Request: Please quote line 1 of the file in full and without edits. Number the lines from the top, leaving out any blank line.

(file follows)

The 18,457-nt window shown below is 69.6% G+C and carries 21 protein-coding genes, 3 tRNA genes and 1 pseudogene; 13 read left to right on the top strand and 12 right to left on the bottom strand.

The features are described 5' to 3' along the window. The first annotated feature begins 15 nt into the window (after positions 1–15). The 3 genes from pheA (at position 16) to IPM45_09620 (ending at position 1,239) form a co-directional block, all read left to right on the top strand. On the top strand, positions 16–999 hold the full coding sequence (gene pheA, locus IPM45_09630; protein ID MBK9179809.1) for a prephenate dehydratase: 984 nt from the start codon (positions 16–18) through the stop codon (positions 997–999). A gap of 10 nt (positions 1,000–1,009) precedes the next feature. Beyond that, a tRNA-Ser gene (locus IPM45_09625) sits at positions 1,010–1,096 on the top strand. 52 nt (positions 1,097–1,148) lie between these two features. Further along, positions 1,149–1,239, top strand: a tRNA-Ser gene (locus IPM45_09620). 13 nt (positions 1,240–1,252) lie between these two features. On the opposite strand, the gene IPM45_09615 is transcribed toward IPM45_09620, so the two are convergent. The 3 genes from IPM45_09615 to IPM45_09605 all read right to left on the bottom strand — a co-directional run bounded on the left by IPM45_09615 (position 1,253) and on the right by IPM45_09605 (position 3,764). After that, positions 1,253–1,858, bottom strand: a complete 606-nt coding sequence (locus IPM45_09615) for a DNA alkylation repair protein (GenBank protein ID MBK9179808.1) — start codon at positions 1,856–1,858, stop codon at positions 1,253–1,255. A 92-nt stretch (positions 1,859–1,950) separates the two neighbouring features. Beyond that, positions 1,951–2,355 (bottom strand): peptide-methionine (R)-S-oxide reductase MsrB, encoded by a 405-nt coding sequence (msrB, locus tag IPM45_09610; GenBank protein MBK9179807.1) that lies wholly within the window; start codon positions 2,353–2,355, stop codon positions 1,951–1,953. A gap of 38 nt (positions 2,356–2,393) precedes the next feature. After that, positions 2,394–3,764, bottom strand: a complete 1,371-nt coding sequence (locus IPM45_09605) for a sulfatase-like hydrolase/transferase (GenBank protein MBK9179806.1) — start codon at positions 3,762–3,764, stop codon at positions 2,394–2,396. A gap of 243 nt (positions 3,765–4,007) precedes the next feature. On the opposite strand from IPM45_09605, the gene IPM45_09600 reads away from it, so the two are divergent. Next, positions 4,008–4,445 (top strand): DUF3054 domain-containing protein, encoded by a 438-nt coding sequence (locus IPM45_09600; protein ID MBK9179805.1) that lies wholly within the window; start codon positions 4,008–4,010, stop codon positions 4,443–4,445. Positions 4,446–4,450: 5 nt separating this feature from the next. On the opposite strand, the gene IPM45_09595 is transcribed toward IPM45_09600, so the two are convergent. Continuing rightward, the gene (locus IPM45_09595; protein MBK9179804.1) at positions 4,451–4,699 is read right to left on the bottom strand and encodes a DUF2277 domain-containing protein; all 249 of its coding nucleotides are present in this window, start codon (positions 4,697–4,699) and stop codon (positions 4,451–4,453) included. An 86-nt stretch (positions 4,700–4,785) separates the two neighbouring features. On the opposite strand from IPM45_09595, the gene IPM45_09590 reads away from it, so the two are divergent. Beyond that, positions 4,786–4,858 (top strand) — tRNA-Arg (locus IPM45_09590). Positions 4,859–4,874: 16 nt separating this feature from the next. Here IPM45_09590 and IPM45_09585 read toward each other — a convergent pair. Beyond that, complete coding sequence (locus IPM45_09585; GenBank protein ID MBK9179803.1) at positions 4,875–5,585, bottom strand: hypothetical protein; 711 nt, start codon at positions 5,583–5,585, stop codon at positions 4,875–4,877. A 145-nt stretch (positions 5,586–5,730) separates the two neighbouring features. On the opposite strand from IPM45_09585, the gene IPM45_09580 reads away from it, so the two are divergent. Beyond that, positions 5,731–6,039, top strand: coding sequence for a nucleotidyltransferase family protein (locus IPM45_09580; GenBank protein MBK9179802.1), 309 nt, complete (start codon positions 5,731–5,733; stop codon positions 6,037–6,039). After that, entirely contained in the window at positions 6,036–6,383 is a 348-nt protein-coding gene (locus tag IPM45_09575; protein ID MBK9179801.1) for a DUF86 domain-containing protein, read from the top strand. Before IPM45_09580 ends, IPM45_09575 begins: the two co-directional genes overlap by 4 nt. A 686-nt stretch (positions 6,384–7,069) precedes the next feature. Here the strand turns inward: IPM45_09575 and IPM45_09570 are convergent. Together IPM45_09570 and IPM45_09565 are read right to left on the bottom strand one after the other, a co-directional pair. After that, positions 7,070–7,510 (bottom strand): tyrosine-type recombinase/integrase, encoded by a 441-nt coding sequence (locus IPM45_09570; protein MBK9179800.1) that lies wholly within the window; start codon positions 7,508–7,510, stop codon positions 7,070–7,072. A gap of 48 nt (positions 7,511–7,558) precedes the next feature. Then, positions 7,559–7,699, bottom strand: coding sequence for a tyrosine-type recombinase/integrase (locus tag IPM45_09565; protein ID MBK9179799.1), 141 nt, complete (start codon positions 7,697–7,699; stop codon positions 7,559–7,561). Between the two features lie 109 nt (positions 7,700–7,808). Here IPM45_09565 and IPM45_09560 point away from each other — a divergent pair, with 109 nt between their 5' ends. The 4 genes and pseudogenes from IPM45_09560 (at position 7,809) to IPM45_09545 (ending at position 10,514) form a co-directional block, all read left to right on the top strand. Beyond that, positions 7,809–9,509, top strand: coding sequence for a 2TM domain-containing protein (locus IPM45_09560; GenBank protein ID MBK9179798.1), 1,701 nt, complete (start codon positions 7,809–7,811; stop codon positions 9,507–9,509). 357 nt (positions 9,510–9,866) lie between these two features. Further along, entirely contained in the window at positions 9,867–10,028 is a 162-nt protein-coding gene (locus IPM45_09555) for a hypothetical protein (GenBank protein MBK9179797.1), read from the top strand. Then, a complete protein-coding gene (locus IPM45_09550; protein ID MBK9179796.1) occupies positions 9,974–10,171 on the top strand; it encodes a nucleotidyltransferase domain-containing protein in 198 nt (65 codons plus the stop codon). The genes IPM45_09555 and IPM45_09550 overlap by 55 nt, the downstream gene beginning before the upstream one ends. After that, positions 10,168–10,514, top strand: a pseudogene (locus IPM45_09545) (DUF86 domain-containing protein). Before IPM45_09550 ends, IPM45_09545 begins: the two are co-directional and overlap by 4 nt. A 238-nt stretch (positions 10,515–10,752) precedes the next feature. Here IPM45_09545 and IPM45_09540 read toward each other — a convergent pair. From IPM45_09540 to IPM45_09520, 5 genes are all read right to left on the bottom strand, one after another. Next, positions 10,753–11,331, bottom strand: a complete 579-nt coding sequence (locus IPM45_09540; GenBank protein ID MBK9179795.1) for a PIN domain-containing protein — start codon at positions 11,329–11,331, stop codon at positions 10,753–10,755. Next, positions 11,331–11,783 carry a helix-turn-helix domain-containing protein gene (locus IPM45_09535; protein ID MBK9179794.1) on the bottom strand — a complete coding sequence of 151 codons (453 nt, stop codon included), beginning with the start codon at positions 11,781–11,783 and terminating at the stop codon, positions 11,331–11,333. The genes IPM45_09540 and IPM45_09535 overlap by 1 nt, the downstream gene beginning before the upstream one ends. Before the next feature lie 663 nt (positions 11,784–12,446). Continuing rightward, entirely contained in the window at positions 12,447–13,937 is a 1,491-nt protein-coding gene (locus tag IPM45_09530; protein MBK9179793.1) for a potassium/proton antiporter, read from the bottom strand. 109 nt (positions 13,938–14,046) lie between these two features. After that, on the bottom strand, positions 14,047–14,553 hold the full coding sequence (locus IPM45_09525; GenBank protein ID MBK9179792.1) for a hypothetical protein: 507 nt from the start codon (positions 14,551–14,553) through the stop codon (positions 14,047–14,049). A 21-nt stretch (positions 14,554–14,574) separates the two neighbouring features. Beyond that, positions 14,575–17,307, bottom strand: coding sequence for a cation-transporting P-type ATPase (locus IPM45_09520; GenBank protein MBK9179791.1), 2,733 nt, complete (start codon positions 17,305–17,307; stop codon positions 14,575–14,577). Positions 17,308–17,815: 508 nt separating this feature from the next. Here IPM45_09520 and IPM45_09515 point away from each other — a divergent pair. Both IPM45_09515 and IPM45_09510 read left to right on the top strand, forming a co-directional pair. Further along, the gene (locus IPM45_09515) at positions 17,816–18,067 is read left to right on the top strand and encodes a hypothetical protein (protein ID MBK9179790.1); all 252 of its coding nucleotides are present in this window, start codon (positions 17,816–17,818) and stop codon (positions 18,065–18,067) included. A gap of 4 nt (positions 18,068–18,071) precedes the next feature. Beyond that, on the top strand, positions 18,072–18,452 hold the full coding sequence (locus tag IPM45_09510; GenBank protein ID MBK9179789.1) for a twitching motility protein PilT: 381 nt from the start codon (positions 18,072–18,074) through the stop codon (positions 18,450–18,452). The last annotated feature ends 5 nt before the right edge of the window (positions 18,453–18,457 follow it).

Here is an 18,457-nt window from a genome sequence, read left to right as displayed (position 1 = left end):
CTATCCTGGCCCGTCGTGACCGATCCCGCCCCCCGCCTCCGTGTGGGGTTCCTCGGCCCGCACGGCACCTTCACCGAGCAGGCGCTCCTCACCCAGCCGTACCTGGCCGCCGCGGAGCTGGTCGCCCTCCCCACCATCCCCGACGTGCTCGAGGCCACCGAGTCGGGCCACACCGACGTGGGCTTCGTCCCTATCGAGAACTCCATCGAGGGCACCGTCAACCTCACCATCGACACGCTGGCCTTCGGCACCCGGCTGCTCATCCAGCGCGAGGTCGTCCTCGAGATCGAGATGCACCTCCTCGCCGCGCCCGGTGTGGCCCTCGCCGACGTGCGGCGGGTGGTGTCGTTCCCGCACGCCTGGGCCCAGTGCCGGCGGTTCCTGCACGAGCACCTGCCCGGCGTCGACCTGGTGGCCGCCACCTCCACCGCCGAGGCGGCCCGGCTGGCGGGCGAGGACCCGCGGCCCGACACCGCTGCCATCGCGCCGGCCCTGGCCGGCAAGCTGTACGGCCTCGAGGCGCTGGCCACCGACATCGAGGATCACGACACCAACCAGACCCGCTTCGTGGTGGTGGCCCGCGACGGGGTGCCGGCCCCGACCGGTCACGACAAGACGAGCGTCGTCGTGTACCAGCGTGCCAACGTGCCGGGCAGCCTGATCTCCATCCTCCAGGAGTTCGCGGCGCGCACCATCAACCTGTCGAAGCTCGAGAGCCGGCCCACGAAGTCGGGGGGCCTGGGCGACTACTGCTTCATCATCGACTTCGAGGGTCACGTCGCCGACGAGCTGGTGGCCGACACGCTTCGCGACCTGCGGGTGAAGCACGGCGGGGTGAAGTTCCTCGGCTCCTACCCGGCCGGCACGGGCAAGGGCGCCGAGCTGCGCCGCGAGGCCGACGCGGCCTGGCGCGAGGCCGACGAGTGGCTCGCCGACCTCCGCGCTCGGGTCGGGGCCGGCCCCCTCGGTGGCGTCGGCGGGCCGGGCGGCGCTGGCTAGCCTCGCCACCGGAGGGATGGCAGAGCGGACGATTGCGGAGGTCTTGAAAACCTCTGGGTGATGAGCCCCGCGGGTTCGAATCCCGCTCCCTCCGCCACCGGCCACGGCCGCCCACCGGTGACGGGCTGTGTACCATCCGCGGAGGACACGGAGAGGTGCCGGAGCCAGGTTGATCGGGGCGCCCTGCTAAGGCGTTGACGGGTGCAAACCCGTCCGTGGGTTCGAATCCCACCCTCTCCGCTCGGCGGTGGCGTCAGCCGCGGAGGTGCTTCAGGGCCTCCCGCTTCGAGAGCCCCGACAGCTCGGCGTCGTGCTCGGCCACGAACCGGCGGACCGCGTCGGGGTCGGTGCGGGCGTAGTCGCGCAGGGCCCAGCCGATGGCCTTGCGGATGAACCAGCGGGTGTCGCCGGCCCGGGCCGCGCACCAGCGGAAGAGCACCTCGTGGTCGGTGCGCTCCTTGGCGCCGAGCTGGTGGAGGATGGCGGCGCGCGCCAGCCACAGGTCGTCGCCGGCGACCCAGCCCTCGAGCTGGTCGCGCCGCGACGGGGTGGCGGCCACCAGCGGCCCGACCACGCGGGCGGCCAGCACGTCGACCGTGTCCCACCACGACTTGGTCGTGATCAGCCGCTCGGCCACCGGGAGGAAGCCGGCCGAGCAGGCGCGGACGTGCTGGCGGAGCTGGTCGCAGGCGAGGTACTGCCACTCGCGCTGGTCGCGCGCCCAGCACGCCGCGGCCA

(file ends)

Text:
The 18,457-nt window shown below is 69.6% G+C and carries 21 protein-coding genes, 3 tRNA genes and 1 pseudogene; 13 read left to right on the top strand and 12 right to left on the bottom strand.